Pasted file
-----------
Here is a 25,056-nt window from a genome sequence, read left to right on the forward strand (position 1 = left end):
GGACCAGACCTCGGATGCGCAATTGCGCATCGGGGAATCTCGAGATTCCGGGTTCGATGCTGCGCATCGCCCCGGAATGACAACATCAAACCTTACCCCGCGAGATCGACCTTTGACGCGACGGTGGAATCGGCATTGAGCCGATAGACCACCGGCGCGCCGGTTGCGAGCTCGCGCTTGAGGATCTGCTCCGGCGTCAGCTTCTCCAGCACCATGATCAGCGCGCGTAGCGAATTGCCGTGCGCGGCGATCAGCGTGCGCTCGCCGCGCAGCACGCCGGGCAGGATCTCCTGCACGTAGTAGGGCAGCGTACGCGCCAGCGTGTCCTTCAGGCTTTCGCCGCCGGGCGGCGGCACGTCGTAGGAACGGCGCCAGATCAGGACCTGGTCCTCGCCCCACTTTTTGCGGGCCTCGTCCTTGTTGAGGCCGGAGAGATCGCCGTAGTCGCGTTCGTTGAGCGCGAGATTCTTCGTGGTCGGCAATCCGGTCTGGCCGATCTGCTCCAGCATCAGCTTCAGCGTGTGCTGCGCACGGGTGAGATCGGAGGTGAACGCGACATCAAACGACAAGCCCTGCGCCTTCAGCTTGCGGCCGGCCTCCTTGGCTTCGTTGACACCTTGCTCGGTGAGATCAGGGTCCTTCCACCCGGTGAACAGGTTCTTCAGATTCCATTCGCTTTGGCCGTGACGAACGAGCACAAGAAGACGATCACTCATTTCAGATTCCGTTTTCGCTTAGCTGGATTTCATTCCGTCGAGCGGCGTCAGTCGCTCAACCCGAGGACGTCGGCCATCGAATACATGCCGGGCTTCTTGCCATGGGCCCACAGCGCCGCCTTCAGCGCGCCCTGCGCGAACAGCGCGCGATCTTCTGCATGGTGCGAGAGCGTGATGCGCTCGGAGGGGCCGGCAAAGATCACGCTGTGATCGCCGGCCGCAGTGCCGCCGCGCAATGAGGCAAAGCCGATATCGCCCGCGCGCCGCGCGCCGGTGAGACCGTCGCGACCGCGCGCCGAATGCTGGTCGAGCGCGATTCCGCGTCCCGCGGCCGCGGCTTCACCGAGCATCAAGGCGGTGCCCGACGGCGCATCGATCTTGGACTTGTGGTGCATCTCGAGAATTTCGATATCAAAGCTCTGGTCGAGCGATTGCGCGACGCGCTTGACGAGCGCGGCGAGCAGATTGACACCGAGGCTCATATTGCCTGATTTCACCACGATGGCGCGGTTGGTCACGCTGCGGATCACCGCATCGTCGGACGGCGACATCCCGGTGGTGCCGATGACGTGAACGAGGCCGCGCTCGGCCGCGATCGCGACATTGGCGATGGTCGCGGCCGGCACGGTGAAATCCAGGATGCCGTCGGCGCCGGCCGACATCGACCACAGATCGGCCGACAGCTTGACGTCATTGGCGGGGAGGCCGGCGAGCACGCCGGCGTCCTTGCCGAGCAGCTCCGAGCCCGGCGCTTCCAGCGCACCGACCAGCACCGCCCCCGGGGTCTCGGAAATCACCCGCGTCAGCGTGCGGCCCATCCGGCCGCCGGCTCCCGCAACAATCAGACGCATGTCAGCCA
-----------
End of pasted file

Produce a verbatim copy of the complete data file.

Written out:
Here is a 25,056-nt window from a genome sequence, read left to right on the forward strand (position 1 = left end):
GGACCAGACCTCGGATGCGCAATTGCGCATCGGGGAATCTCGAGATTCCGGGTTCGATGCTGCGCATCGCCCCGGAATGACAACATCAAACCTTACCCCGCGAGATCGACCTTTGACGCGACGGTGGAATCGGCATTGAGCCGATAGACCACCGGCGCGCCGGTTGCGAGCTCGCGCTTGAGGATCTGCTCCGGCGTCAGCTTCTCCAGCACCATGATCAGCGCGCGTAGCGAATTGCCGTGCGCGGCGATCAGCGTGCGCTCGCCGCGCAGCACGCCGGGCAGGATCTCCTGCACGTAGTAGGGCAGCGTACGCGCCAGCGTGTCCTTCAGGCTTTCGCCGCCGGGCGGCGGCACGTCGTAGGAACGGCGCCAGATCAGGACCTGGTCCTCGCCCCACTTTTTGCGGGCCTCGTCCTTGTTGAGGCCGGAGAGATCGCCGTAGTCGCGTTCGTTGAGCGCGAGATTCTTCGTGGTCGGCAATCCGGTCTGGCCGATCTGCTCCAGCATCAGCTTCAGCGTGTGCTGCGCACGGGTGAGATCGGAGGTGAACGCGACATCAAACGACAAGCCCTGCGCCTTCAGCTTGCGGCCGGCCTCCTTGGCTTCGTTGACACCTTGCTCGGTGAGATCAGGGTCCTTCCACCCGGTGAACAGGTTCTTCAGATTCCATTCGCTTTGGCCGTGACGAACGAGCACAAGAAGACGATCACTCATTTCAGATTCCGTTTTCGCTTAGCTGGATTTCATTCCGTCGAGCGGCGTCAGTCGCTCAACCCGAGGACGTCGGCCATCGAATACATGCCGGGCTTCTTGCCATGGGCCCACAGCGCCGCCTTCAGCGCGCCCTGCGCGAACAGCGCGCGATCTTCTGCATGGTGCGAGAGCGTGATGCGCTCGGAGGGGCCGGCAAAGATCACGCTGTGATCGCCGGCCGCAGTGCCGCCGCGCAATGAGGCAAAGCCGATATCGCCCGCGCGCCGCGCGCCGGTGAGACCGTCGCGACCGCGCGCCGAATGCTGGTCGAGCGCGATTCCGCGTCCCGCGGCCGCGGCTTCACCGAGCATCAAGGCGGTGCCCGACGGCGCATCGATCTTGGACTTGTGGTGCATCTCGAGAATTTCGATATCAAAGCTCTGGTCGAGCGATTGCGCGACGCGCTTGACGAGCGCGGCGAGCAGATTGACACCGAGGCTCATATTGCCTGATTTCACCACGATGGCGCGGTTGGTCACGCTGCGGATCACCGCATCGTCGGACGGCGACATCCCGGTGGTGCCGATGACGTGAACGAGGCCGCGCTCGGCCGCGATCGCGACATTGGCGATGGTCGCGGCCGGCACGGTGAAATCCAGGATGCCGTCGGCGCCGGCCGACATCGACCACAGATCGGCCGACAGCTTGACGTCATTGGCGGGGAGGCCGGCGAGCACGCCGGCGTCCTTGCCGAGCAGCTCCGAGCCCGGCGCTTCCAGCGCACCGACCAGCACCGCCCCCGGGGTCTCGGAAATCACCCGCGTCAGCGTGCGGCCCATCCGGCCGCCGGCTCCCGCAACAATCAGACGCATGTCAGCCA